RMIT Node: Sarah Bekessy and colleagues on a critique of ecosystem services as a communication strategy
Ecosystem services were devised in the 1970s to generate interest in biodiversity conservation. Framing nature as a “service” might be decreasing public engagement in conservation. Positive messages of nature’s aesthetic, cultural and spiritual aspects may be more beneficial. Communicators should think carefully about their audience when framing messages about nature.
Ref: S.A. Bekessy, M.C. Runge, A.M. Kusmanoff, D.A. Keith, B.A. Wintle (2018). Ask not what nature can do for you: A critique of ecosystem services as a communication strategy. Biological Conservation,Volume 224, Pages 71-74.
https://www.sciencedirect.com/science/article/pii/S000632071731755X#!

UQ Node: Magdelena Lenda and colleagues on how roads impact local butterfly communities?
Roads have severe impacts on local animal populations, from cars colliding with animals, through to habitat fragmentation caused by roads. To date, most studies have focused on road mortality, but what about the effects on nearby plant communities, and the flow on effect to plant-dependant species like butterflies? CEED researcher Magdelena Lenda investigated this with colleagues on a recent trip to her home country of Poland.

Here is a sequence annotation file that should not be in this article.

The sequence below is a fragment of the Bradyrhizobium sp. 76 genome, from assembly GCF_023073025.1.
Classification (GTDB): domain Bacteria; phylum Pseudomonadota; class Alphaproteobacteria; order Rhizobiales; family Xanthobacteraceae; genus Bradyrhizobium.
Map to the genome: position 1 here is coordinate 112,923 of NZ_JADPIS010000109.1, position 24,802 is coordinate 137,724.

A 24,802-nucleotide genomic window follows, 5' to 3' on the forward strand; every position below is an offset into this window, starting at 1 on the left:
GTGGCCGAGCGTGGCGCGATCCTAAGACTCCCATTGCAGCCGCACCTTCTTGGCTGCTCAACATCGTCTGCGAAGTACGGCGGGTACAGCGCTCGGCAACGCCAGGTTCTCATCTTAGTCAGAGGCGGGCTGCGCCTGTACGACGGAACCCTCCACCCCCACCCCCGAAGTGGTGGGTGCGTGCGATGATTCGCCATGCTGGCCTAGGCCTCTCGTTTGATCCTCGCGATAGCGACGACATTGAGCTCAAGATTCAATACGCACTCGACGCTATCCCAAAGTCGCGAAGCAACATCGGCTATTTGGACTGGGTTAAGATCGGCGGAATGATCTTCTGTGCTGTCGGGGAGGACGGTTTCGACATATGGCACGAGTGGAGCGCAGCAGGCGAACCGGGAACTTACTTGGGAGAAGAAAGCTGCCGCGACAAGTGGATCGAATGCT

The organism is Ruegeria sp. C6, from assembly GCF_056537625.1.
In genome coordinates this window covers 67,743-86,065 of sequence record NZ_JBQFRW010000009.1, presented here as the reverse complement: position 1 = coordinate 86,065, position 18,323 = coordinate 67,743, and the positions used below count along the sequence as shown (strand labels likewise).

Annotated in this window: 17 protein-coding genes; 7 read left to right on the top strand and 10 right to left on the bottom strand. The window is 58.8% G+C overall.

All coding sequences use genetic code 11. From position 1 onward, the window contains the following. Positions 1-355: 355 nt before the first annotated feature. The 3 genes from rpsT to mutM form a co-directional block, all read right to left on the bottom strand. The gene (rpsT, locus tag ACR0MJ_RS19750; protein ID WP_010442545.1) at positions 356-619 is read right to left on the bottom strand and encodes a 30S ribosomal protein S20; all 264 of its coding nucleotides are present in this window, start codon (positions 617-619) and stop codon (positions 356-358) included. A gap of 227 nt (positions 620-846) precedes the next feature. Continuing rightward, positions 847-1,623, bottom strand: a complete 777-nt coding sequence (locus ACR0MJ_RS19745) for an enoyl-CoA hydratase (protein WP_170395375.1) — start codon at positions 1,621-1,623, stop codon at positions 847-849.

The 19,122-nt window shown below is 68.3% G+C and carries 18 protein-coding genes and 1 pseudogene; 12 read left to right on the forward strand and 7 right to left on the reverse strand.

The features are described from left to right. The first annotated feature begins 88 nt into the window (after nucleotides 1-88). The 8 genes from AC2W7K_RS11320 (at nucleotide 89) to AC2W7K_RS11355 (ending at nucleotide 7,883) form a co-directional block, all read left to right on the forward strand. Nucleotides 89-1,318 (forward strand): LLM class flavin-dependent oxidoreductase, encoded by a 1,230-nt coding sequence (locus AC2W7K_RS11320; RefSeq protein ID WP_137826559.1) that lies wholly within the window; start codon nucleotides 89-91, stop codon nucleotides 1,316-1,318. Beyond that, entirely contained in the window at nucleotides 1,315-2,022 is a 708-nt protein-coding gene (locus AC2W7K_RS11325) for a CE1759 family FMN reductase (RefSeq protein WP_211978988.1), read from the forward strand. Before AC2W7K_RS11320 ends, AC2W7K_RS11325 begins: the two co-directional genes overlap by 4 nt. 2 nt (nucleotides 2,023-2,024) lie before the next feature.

https://spark.adobe.com/page/P3yuC6RHmBpsQ/

ANU Node news: Nicole Hansen and colleagues on the habitat value of crop areas, linear plantings and remnant woodland patches